UN Goal: Clean Water Food Production in Tune with Clean Water

Led by Franziska Herren, the initiative runs through the streets on a protest march for clean drinking water.
Led by Franziska Herren, the initiative runs through the streets on a protest march for clean drinking water. | Photo (detail): Initiative für sauberes Trinkwasser

In a small country with mountains and spring water, like Switzerland, there shouldn't be a problem with the quality of drinking water – right? Franziska Herren founded the “Initiative für sauberes Trinkwasser” (Clean Drinking Water Initiative) and explains in an interview why this was necessary.

By Katja Wiesbrock Donovan, 1014

Ms. Herren, in Switzerland, a country people associate with fresh air and clean mountain water, do you find that action is needed so that people in your community can enjoy truly clean water?  

While Switzerland generally enjoys an abundance of fresh and clean water, the chemical outfall of an over-intensive farming system is increasingly creating problems. Currently, one million Swiss citizens out of an overall population of 8 million are being supplied with drinking water that does not meet water quality standards.  

Large animal stocks driven by huge feed imports are resulting in excessive disposal of manure. This leads to overfertilised, oxygen-depleted lakes causing groundwater pollution with nitrate, while record emissions of gaseous ammonia undermine biodiversity. Also, pesticide use is very high, leaving rivers and streams in arable regions loaded with a multitude of pesticides. Notably, groundwater, the source of 80% of drinking water, is polluted with pesticides.

Politics have failed for more than 20 years to provide a solution to these problems. It is now time for citizens to act.  

What does your initiative aim at? How do you rally support for the changes you request? What obstacles are you facing?  

Switzerland’s legal system grants unique rights to its citizens. Any voter can initiate a so-called popular initiative resulting in an amendment to the constitution. In a profoundly Swiss tradition, our “Initiative für sauberes Trinkwasser” does not demand banning non-ecological farming but rather calls for a fundamental reform of public subsidies towards practices in tune with clean water and a healthy environment. We ask that subsidies be restricted to farms applying pesticide-free practices, keeping livestock that can be fed from the farmland itself (without feed imports) and refrain from the prophylactic use of antibiotics. Moreover, all public finances for agricultural research and education shall be reserved for sustainable agro-ecological practices.

What started in 2015 with hardly the required seven votes to launch our initiative and without any funding, legal and scientific expertise, or support by political parties or non-governmental organizations slowly gained momentum so we were able to present the 100,000 signatures required to move on in 2018. What really turned things around was people realizing that while they bought organic produce, 3 billion Swiss francs (2.77 billion Euro) of their taxes were pumped into intensive and destructive farming practices each year. By now, our initiative has raised broad awareness of the water problem. We are confident that in 2021, Swiss citizens will adopt our call.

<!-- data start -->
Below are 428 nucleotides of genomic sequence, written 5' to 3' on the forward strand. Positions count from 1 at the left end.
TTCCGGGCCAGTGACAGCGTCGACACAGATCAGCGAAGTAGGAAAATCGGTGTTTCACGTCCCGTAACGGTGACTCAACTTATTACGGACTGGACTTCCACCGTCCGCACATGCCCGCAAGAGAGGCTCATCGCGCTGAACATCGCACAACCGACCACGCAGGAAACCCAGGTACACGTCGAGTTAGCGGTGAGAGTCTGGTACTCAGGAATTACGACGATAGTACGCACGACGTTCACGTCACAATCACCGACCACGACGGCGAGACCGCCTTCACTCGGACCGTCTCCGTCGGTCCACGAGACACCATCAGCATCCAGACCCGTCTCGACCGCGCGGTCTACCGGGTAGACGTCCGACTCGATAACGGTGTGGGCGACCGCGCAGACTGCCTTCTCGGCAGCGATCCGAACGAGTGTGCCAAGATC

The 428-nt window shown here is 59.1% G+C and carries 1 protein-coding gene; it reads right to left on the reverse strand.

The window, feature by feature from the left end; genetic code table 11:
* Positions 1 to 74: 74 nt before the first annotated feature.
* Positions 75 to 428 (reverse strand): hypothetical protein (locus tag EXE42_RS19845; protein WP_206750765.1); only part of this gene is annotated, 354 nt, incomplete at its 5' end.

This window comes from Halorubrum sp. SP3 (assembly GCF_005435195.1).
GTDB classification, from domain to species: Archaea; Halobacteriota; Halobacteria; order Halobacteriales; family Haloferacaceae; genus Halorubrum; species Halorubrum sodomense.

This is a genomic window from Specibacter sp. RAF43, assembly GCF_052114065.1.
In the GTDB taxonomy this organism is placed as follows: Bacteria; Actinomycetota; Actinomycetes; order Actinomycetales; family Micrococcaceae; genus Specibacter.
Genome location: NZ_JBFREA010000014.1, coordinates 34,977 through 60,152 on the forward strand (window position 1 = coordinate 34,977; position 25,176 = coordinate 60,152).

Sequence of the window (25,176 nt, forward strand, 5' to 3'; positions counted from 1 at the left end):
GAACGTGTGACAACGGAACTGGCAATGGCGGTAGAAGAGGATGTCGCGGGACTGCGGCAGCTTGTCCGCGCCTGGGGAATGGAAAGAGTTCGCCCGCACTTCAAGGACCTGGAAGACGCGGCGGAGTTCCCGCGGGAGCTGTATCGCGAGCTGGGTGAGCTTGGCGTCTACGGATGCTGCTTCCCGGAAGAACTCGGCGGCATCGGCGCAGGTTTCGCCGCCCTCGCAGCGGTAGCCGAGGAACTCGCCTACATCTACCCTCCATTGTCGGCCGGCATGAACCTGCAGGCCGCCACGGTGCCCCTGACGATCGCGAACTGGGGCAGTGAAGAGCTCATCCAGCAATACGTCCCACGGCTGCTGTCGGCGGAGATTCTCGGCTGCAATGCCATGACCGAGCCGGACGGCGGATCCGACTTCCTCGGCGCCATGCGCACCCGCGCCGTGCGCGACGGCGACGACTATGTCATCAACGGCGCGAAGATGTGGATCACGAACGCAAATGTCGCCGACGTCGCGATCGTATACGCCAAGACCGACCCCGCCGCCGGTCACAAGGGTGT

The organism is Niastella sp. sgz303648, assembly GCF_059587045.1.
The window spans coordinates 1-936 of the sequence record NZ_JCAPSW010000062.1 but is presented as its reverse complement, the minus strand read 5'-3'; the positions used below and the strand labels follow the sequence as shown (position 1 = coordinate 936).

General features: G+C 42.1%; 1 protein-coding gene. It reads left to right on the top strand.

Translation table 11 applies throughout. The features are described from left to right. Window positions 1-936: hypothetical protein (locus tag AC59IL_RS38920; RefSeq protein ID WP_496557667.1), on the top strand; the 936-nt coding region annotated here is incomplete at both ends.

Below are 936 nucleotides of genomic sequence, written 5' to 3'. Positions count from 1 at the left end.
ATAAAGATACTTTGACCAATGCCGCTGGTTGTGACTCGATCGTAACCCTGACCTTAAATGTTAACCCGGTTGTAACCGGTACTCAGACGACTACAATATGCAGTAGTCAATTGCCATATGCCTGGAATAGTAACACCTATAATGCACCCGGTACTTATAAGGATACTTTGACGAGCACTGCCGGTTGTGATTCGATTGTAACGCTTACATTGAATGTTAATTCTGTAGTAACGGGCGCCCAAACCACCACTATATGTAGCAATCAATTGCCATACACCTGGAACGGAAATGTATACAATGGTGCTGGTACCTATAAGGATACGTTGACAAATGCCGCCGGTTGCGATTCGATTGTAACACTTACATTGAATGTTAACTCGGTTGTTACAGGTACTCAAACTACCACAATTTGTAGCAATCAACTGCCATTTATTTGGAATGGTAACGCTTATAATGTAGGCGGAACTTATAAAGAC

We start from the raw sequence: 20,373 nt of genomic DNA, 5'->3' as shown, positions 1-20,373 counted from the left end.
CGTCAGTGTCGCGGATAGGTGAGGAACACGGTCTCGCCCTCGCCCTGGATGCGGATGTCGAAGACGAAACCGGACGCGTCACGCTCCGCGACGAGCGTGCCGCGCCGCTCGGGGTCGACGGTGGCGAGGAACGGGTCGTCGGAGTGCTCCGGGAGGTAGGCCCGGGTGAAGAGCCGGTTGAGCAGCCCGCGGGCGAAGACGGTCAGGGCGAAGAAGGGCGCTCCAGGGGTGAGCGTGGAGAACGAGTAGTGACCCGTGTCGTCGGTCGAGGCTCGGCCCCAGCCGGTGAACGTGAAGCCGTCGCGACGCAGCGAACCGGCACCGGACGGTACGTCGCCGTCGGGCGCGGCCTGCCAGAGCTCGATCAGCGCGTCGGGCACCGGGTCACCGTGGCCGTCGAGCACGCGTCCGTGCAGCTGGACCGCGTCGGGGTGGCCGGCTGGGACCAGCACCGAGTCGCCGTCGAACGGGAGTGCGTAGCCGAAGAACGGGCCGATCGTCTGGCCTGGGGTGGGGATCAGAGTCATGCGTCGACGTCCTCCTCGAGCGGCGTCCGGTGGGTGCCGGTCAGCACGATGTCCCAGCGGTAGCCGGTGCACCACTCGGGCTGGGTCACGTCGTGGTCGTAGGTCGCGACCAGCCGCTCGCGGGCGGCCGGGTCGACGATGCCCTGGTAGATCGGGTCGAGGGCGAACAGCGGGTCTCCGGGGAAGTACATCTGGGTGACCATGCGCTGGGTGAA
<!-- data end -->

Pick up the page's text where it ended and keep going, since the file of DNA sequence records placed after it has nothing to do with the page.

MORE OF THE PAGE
Opposition from the powerful farming, pesticide, and meat lobbies is fierce. So, apart from rallying public support for our initiative by press and social media activities, we continuously expose and explain the role of food production in polluting our waters and diminishing biodiversity. We are gaining support from scientists and politicians, but also have to fend off attempts to discredit our initiative.

In an ideal world, what would you wish for in your community and beyond with regard to achieving the UN goal of “clean water and sanitation”?  

Producing food without polluting water is neither a new concept, nor is it difficult to achieve as thousands of farmers have demonstrated for decades. Yet, beyond refraining from the use of chemical insecticides, herbicides, and fungicides, modern agricultural practices as a whole need to become more in tune with natural processes again. This implies preserving soils, respecting animals, and making use of natural processes and cycles rather than fighting them. Switzerland has made remarkable progress in the past decades in preventing domestic and industrial pollution and is investing billions in restoring river ecology. Swiss agriculture, however, is stuck in a vicious cycle of intensification and technological fixes, with farmers increasingly severing the link to the very natural systems they depend on. By channelling subsidies into a healthier, greener agriculture, our goal is to save our waters, albeit not at the expense of our farmers.  

Switzerland hosts the headwaters of Europe’s major rivers, Rhine, Rhone, and Danube that supply drinking water for tens of millions of European citizens. The European Union is also debating a reform of its agriculture system. It is looking to us in Switzerland where the citizens will have the opportunity to trigger a profound agro-ecological reform of agriculture by adopting the Clean Drinking Water Initiative. This would send a strong message to Brussels to follow a path that most people would like to see: Food production in tune with clean water.


This interview was produced and first published by 1014 in New York City.
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